Which artist sang the song Smalltown Boy

Re-issue of the first Bronski beat albumMore than just "Smalltown Boy"

A boy runs away from the confines of his parents' house. Above all, however, the intolerance of an environment that does not accept being gay. Bronski Beats synth pop track "Smalltown Boy" became an international hit for the Glasgow band in 1984, and the record on which it can be found is a key album not only for gay listeners. "The Age of Consent", which has just been remastered and reappeared with additional, previously unreleased bonus tracks, offers stunning dance quality to substantial lyrics even after 35 years.

It was the first time that pop music clearly addressed homosexual rights. And not even in a fumble, but in a bomber jacket, jeans - and in falsetto. The now 57-year-old, very media-shy singer Jimmy Somerville recalled in 2015: "I knew that I had this voice before I even started singing, but because I couldn't cope with my sexuality during that time and thought it didn't sound like it Masculine enough, unmanly, I was a bit scared. As a kid I never wanted to become famous or a pop star, so I used it all as a vehicle for my political intentions. And when we got famous, I couldn't go back. "

Hymns for tolerance, justice and freedom

But not only "Smalltown Boy" dealt with politics and society. In "No More War" Sommerville sings against the war. And the opening song of the record, "Why?", Which became Bronski Beat's second international top ten hit, with its unmistakable brass section and the touching line, "You and me together fighting for our love", is a glowing, dance-mad hymn for Tolerance, justice and the freedom to live one's sexual orientation. Contrary to prevailing opinions or laws.

"The age of consent for homosexual sex was 21 in England at the time, five years different from so-called normal sex. And in Scotland, where Jimmy Somerville, the singer of Bronski Beat, comes from, from Glasgow, gay sex was still illegal until 1981. This band formed two years later, formed, and released this album three years later, and it really was actually a totally proud political gesture. " That's what the Berlin music journalist Jan Kedves says.

The British band Bronski Beat: Steve Bronski, Larry Steinbachek and Jimmy Somerville (from left to right) (imago stock & people / Horst Galuschka)

1984, the year in which "The Age of Consent" was published for the first time, the title of which of course means the age of consent mentioned, was also the year in which the HI virus was identified as the cause of AIDS. All over the world, homosexual men were branded as bad luck charms and the immune deficiency disease was called "gay disease" contemptuously. The attitude of the heteronormative society changed only slowly. In 1988, Jimmy Somerville said in a television interview: "The media has left the people who have died of AIDS - seen as junkies or fagots. Only people say that who do not see us as human beings. I want to make that clear really people are dying, no statistics or numbers. These are people who are dying. "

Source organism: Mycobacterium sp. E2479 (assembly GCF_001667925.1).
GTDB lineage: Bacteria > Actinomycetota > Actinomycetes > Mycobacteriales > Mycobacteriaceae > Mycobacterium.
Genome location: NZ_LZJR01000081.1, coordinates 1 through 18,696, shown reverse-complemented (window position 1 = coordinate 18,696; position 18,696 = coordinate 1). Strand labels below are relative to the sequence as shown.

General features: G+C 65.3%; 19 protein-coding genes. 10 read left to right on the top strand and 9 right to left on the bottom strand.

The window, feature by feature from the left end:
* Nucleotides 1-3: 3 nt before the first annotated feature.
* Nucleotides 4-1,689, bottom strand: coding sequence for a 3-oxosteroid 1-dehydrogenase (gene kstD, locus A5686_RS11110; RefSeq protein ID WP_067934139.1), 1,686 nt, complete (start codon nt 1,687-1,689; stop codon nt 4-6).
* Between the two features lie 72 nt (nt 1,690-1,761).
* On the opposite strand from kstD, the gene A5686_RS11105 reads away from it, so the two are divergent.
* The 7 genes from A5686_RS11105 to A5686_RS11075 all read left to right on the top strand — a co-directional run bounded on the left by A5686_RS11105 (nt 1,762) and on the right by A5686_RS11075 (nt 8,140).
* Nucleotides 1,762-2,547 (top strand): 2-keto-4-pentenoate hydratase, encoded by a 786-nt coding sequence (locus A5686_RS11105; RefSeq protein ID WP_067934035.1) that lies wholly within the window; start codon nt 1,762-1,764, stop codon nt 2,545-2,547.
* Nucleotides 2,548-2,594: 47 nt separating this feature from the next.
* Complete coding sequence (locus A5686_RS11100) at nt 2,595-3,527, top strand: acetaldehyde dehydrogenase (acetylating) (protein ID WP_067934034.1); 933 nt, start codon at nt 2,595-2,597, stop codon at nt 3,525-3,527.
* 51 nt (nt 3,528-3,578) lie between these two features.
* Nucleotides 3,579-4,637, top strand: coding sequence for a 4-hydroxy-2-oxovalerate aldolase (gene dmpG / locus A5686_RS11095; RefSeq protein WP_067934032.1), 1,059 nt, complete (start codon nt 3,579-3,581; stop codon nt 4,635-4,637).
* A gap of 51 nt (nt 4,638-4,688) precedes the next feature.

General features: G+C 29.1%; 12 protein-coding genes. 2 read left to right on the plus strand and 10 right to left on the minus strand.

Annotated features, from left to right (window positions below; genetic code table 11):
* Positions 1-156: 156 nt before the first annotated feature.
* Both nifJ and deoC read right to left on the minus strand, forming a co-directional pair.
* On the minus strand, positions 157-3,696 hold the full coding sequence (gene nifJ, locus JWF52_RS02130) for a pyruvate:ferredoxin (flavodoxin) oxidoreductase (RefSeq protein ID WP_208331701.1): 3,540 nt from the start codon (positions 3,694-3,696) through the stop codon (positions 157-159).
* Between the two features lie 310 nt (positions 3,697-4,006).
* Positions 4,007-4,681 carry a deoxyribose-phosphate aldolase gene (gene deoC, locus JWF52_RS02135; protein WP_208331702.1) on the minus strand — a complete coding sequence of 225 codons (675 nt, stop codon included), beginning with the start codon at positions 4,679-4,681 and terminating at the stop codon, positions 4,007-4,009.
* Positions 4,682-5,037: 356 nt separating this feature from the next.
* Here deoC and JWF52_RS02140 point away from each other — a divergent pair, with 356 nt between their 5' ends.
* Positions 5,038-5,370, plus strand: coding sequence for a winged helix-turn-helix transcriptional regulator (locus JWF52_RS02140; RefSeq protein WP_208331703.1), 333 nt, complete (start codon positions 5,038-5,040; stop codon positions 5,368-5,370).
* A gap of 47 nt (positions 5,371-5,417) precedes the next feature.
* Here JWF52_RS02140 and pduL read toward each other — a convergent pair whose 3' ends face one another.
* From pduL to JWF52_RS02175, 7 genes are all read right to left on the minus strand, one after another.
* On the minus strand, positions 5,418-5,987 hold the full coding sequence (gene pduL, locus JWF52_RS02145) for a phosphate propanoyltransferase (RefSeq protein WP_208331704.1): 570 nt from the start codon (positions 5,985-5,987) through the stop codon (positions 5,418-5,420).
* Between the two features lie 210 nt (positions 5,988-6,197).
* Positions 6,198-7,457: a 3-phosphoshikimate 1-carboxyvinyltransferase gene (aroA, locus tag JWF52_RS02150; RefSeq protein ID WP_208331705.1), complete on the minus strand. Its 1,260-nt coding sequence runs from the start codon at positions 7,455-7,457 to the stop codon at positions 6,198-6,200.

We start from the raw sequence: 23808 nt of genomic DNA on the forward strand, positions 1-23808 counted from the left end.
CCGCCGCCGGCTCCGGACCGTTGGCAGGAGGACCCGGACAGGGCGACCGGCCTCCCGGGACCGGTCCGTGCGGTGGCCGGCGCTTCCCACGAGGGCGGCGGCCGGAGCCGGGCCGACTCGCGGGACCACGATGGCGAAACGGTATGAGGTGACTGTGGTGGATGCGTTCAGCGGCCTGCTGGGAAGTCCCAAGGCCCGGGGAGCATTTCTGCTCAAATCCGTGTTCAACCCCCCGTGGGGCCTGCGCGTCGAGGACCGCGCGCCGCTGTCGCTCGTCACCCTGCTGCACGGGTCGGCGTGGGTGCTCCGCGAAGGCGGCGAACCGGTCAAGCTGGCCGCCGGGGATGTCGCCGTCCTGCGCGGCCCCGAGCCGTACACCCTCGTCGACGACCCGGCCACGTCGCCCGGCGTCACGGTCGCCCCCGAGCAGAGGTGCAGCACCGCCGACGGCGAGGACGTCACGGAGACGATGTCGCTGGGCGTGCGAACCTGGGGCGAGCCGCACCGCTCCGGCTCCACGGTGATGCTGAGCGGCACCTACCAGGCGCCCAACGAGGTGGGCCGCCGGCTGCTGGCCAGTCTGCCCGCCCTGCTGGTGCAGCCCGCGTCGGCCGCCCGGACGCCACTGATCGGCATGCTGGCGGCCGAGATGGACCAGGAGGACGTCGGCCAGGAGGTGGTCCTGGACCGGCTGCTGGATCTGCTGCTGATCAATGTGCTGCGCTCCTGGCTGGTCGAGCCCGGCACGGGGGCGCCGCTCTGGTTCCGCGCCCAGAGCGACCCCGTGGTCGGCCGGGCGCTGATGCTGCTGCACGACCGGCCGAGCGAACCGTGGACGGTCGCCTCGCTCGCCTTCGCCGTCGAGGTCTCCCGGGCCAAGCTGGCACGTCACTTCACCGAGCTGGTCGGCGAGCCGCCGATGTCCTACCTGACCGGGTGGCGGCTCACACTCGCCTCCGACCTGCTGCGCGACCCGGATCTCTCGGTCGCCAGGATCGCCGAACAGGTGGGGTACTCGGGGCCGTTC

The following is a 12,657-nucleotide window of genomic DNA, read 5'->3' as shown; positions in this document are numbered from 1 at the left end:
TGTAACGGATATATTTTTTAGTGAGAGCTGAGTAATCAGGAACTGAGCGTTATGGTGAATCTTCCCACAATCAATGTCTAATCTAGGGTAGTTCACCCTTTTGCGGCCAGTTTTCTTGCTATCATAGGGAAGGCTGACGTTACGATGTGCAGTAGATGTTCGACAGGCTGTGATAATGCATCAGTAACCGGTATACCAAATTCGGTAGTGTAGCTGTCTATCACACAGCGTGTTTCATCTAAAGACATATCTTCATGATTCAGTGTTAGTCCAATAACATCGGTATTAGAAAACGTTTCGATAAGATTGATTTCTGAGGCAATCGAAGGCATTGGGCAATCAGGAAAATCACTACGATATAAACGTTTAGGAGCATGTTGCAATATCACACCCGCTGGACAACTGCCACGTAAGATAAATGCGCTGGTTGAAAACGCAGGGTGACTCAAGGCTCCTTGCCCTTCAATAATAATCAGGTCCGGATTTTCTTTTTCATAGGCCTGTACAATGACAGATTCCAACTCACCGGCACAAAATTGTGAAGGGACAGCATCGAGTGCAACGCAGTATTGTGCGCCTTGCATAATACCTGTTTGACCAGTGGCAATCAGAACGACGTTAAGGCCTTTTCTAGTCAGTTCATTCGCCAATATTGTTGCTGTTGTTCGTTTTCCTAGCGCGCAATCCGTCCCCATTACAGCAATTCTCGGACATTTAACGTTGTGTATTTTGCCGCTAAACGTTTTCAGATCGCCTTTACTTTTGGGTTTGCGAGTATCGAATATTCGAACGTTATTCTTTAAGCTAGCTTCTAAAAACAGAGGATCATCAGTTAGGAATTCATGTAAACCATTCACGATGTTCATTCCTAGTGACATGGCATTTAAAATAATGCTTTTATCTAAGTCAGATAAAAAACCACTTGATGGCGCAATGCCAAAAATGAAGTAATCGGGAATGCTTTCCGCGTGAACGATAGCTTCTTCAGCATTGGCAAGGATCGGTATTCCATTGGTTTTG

But it wasn't just the political relevance that made "The Age of Consent" such a special, courageous, eternal record. The sound, programmed and produced by Steve Bronski and Larry Steinbacheck, who died in 2016, was also new - tender and hard at the same time, full of longing, but also full of straight, cool beats. Hold together by Somerville's unusually high vocals and an unmistakable love for the disco. To Donna Summer anyway.

Hymn of otherness

Jan Kedves: "What I find really interesting is that musically it also refers to the 70s and disco, the faster songs on the album would be called 'High Energy', the fully synthetic advancement of disco music from the 70s. The music actually has a total harshness, and that rubs against this almost fragile falsetto singing - so I think that also creates the appeal beyond the lyrics and beyond the political message, that is what makes this music so attractive. "

How much Bronski Beat and "The Age of Consent" reverberate to this day can perhaps be seen in how deeply the pieces penetrated our collective musical consciousness. Whether gay, straight or anything else: parties, dance floors and parades still feed on the songs, the sound and the message. Jimmy Somerville left the band after "The Age of Consent" and was initially successful with the Communards, but then remained more in the insider tip corner as a solo artist. One of his many cover versions can already be found on "The Age of Consent": "It ain't necessarily so" from Gershwin's "Porgy and Bess". With Bronski Beat it is - of course - a hymn of otherness - in pop music as in life.